Belfast Telegraph

Donald Trump may be odious, but tarring his voters with the same brush is totally dumb

Don't divide the world into heroes and villains. Not only is it deluded, it is patronising, says Fionola Meredith.

Heroes Versus Villains. That was the theme of the New Year's Eve party I recently attended. It was styled as a way of saying "goodbye and good riddance to this terrible year", the supposedly death-dealing, demon-electing disaster that was 2016.

I very nearly didn't go, and all because of that awful, vainglorious title. Heroes Versus Villains. It didn't exactly get me into the effervescent, Champagne-quaffing, party-going spirit, you know? I hate that kind of thinking because it automatically divides the world into lovely, reasonable, forward-looking and possibly even heroic people - people like us, essentially, the ones on the side of the angels - and evil, deluded, fascist-loving fools, which accounts for everyone else.

It wouldn't matter if this was just the title of a daft New Year's Eve night. But for too many people heroes versus villains - that tribal, cretinous impulse that insists on an absolute divide between good and bad - has become a way of life, a defining worldview.

With the good, enlightened people as the torch-bearers on white chargers, of course, bringing righteous light to the benighted masses. Or, more likely, trampling the masses down and giving them a good flaming on their backsides for daring to vote for Brexit, or even worse, for Donald Trump.

If they won't see sense we'll clearly have to show them the hard way who knows best, right?

The biggest, baddest villain of them all - at least in political terms - will become President of the United States today. Tomorrow this unhappy event will be followed by a gigantic protest, the Women's March on Washington, expected to be the largest mass mobilisation that America has seen in response to a presidential inauguration, according to one US commentator.

Hundreds of thousands of women, and maybe even a few men, will shout their opposition to Trump's misogynist reign. Many of them will be wearing pink hand-knitted 'pussy-cat' hats, intended as a riposte to Trump's obscene, hateful remarks about how he likes to treat women. Scarlett Johansson, Katy Perry and Cher are among the celebrities expected to attend.

In cities around the world, on the same day, people will be marching in solidarity with their American sisters (and brothers). Yes, even here in Belfast, though we have troubles enough of our own you might think without worrying about the imminent advent of the Trumpocalypse.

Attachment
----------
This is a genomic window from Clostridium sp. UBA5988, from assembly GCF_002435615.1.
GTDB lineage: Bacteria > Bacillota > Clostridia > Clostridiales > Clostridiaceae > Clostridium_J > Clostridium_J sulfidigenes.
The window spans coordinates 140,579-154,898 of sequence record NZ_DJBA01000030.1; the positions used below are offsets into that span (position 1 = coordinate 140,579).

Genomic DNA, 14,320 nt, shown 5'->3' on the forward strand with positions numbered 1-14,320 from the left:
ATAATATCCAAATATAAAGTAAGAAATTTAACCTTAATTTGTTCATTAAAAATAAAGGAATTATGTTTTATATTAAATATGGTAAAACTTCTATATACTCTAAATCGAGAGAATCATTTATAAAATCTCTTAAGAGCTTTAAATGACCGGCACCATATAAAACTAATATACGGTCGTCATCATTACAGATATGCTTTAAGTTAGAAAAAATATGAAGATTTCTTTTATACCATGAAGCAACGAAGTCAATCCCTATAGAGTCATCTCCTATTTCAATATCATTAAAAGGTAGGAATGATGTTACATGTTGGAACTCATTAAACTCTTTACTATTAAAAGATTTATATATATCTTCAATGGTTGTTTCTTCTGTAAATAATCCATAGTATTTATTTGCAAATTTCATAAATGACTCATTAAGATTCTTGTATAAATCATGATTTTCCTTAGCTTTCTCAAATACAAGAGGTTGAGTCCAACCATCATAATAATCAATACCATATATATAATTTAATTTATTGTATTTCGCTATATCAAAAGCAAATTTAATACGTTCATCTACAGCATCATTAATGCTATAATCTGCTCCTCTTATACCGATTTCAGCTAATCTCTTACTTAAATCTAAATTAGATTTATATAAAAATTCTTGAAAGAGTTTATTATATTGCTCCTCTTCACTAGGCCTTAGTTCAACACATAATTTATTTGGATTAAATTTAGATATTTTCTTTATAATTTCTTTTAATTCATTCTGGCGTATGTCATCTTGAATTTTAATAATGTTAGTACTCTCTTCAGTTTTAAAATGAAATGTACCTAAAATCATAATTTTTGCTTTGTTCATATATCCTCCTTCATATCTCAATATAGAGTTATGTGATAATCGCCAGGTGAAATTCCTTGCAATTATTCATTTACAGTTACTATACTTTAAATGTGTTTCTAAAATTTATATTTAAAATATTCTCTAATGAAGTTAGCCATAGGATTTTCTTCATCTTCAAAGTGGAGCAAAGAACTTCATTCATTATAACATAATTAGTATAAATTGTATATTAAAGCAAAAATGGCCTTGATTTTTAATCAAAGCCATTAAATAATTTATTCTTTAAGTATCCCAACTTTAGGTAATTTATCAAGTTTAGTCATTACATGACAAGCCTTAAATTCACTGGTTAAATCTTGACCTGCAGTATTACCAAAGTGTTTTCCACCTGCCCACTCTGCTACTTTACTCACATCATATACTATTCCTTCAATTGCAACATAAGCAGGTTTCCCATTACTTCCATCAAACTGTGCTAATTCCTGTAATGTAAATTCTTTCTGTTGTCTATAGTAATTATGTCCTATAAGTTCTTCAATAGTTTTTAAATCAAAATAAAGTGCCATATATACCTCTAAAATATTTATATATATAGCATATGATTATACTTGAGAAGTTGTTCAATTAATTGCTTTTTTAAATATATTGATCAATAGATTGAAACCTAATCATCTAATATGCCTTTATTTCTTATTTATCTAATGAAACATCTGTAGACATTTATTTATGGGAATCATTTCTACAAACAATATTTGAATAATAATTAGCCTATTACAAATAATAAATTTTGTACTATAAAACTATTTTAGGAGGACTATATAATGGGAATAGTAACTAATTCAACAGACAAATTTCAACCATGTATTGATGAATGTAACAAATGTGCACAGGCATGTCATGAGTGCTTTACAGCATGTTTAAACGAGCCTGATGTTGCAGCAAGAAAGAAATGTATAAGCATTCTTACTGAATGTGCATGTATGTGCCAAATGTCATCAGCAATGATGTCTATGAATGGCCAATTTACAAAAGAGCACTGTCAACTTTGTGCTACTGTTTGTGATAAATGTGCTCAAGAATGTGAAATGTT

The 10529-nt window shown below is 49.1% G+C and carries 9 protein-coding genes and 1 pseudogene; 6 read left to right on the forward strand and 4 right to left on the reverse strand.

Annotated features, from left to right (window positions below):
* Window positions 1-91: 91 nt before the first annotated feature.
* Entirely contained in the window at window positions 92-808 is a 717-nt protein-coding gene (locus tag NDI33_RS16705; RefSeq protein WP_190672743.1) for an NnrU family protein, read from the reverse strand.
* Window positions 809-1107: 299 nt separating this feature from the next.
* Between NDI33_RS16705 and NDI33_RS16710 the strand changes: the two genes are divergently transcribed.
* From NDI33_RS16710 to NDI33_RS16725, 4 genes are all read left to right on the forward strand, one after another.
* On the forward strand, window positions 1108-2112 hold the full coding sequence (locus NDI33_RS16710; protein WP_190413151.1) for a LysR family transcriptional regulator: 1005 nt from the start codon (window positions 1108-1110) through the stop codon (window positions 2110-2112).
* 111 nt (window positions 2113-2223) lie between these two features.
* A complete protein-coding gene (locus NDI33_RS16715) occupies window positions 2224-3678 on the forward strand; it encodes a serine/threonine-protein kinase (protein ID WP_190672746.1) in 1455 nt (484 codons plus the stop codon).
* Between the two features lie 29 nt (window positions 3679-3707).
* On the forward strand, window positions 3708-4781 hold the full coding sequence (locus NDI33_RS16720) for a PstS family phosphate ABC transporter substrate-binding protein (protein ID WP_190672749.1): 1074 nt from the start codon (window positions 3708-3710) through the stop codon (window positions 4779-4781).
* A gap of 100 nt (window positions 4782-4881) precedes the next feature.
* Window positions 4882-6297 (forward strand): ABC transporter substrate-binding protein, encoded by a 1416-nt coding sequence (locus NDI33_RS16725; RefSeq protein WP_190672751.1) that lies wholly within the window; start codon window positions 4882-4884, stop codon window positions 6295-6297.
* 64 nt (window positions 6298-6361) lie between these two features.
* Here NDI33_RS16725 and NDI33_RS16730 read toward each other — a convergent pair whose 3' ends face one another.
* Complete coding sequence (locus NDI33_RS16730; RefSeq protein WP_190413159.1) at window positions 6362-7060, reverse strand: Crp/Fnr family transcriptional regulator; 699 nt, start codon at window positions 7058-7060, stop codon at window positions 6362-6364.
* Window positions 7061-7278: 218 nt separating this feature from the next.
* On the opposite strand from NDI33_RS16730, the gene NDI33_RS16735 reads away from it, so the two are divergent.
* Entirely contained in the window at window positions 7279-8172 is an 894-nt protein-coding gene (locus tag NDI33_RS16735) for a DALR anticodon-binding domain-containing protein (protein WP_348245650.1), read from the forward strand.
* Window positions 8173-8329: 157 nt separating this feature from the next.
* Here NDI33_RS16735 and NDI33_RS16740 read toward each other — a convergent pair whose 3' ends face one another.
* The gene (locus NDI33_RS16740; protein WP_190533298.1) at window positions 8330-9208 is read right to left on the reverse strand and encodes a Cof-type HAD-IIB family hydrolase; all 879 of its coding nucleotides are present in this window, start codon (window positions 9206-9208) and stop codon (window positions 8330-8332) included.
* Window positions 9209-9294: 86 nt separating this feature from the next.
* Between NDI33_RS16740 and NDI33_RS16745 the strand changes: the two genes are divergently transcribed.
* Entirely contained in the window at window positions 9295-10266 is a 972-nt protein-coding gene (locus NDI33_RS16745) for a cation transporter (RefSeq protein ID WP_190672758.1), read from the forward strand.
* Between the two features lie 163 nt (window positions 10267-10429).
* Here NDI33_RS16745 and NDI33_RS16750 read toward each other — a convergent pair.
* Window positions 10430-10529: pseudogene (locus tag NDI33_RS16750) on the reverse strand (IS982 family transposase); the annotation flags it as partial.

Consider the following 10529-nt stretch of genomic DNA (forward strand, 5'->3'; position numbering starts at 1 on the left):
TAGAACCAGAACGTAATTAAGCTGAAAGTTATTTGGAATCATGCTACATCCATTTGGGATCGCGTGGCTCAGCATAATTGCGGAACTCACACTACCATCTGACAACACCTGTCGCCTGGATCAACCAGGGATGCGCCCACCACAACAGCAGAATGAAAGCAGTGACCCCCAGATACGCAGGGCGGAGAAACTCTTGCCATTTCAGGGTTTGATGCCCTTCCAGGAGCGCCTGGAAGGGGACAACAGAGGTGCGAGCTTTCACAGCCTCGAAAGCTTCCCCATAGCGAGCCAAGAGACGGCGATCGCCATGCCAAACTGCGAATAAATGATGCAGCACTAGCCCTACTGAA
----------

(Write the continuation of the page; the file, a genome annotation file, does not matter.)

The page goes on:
I have no problem with protests against Trump's sexist and racist agenda. Call him out on it, loud and long, if it makes you feel any better. Show your repudiation. Though I'd stop short of wearing one of those regrettable pink cat-eared hats: it's vaguely depressing that women of the liberal Left so often like to express their most heartfelt political views through the creative use of wool.

But in quite justifiably rallying to express their disgust at a Trump presidency, it's vital that protesters don't slip into a global orgy of virtue-signalling, holding themselves up to each other as paragons of decency, truth and enlightenment in contrast to the loathsome views of Trump.

Don't be anointing yourselves as heroes just yet. After all, almost everyone looks good when compared to the loud-mouthed, narcissistic braggart-in-chief.

And while Trump may be fair game, his opponents have got to stop issuing blanket condemnations of the people who voted for him. Loudly damning them all as villains - homophobes, racists, confused women suffering from 'internalised misogyny' - is patronising and wrong.

The American feminist writer Jessica Valenti is at the forefront of those who decry Trump voters. Valenti insists that vote-shaming is "a reasonable response by those of us who are disgusted, anxious, and afraid" and "there's nothing wrong with being made to feel ashamed for doing something shameful".

Apart from anything else, this is intensely counter-productive: who ever changed their mind because they were abused and hectored into it by somebody who's convinced they know better?

Valenti and her anti-democratic ilk should spend less time insulting half the American electorate and more time trying to find out the thinking behind their votes. Listening, instead of lecturing.

If they shut up for long enough, they might actually learn something. After all, 42% of American women cast their ballot for Trump.

If you aspire to change that fact, and want to avoid a second Trump term, you don't castigate people as dumb and deluded. You start by asking why?

Few of us are villains. Fewer still are heroes. Let's forget these dumb polarities and remember that we're all human.

Even Donald Trump.

Belfast Telegraph


From Belfast Telegraph